“Taking the high road isn’t about smoothing things over or being too nice,” Crowley and Elster wrote. “It’s about communicating effectively, in a way that enables the listener to hear you and consider your ideas. It creates a bridge (not a wedge) between you and the person whose behavior is driving you crazy.”
Their fourth step, using business tools, involves documenting or referencing existing written communications in a company. Tools can include but are not limited to:
- Emails that can be cc’d, documenting a discussion, or reaffirming a meeting decision
- Job descriptions stating limits of what can be expected of an employee
- Meeting agendas focusing conversation, establishing points or guiding discussion
- Written documentation of something that happened; time, date and description of facts
Three ways people typically respond to problems at work
Crowley and Elster added that there are three ways people typically respond to a problem:
“Individuals respond to emotionally upsetting circumstances differently,” Crowley and Elster wrote. “Some people react physically. Their bodies send them physical signals that indicate the presence of emotional distress. …Some people react to hooks by experiencing emotional symptoms. They feel strong negative emotions such as anger, fear, panic, anxiety, embarrassment, confusion, depression, repulsion, helplessness, or despair. …Another common reaction to hooks in the workplace involves unproductive mental activity. A difficult relationship or scenario on the job may generate obsessive thinking, spacing out, constant distraction, paranoia, revenge fantasies, forgetfulness, or an inability to concentrate.”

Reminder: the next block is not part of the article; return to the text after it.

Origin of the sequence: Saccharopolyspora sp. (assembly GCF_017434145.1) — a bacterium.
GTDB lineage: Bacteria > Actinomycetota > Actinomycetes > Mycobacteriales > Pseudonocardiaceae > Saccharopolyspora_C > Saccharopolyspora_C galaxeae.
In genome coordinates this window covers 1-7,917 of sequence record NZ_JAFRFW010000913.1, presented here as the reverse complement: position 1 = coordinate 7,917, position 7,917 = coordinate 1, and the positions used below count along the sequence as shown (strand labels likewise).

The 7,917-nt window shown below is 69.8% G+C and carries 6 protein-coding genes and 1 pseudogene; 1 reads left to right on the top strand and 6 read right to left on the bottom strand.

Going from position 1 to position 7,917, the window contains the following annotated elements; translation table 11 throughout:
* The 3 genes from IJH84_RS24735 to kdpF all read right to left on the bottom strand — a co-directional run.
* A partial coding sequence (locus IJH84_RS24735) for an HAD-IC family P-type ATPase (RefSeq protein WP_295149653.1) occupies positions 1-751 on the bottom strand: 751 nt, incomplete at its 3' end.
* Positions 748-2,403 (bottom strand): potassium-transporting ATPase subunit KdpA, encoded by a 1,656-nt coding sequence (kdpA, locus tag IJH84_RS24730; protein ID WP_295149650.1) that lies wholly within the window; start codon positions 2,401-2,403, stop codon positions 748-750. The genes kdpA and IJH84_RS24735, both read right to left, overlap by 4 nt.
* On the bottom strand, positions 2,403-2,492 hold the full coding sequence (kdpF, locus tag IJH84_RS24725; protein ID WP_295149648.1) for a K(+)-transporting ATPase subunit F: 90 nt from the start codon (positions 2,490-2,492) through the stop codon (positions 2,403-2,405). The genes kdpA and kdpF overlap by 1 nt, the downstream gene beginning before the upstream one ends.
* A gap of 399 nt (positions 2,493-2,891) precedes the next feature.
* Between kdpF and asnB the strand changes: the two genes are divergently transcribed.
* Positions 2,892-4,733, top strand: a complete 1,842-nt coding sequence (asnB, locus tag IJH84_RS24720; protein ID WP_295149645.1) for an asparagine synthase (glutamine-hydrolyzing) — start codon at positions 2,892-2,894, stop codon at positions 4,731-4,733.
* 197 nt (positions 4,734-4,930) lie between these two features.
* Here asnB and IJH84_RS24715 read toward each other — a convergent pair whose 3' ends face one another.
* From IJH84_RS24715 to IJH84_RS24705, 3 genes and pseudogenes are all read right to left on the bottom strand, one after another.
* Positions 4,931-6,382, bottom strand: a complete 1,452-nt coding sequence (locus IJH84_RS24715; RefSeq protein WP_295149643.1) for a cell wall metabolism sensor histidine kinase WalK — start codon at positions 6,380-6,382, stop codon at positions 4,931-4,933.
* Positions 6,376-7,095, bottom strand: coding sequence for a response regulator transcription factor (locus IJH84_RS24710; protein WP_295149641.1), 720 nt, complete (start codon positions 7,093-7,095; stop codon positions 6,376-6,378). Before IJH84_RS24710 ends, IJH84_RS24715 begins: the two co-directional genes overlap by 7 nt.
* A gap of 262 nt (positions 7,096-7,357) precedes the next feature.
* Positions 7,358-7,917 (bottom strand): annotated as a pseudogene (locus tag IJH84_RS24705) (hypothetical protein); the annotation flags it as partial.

In a third study, people who were ‘funny people’ — i.e., who often used humor in their interactions, reported that they coped better with the everyday stresses of their jobs than their counterparts who were not humorous.Paul Robbins, Ph.D.
Ineffective and effective methods to relieve stress
Paul Robbins, Ph.D., author of “Coping with Stress: Common Sense Strategies,” writes that the coping methods research has proven ineffective are alcohol, drugs, self-defeating mind games, ruminating, comparison traps, perfectionist thinking, overgeneralizing, catastrophizing, guilt trips and feeling trapped.
“Being stuck, feeling trapped in a situation which arouses considerable stress, is a situation that happens all the time,” he wrote. “My suggestion to people frozen in bad situations is to take another look at possible options. …Let your imagination roam over a much wider range of possibilities than you have previously considered, even far out possibilities. Then, get very practical. Do some serious research on any option that looks plausible.”
He writes that the stress-relieving methods which have been proven more effective are exercise, the support of friends, diversion, prayer, muscle relaxation and meditation, taking direct action, positive mindset, and preparation for stressful events.
Diversion can be anything that somehow breaks the routine — including novels, soap operas, music, hobbies and gardening.
It is also widely known that a change in scenery may break up a routine.
In a sudden crisis stress situation, music might be a helpful coping method. Robbins writes that there has been scientific research proving music helps cardiac patients.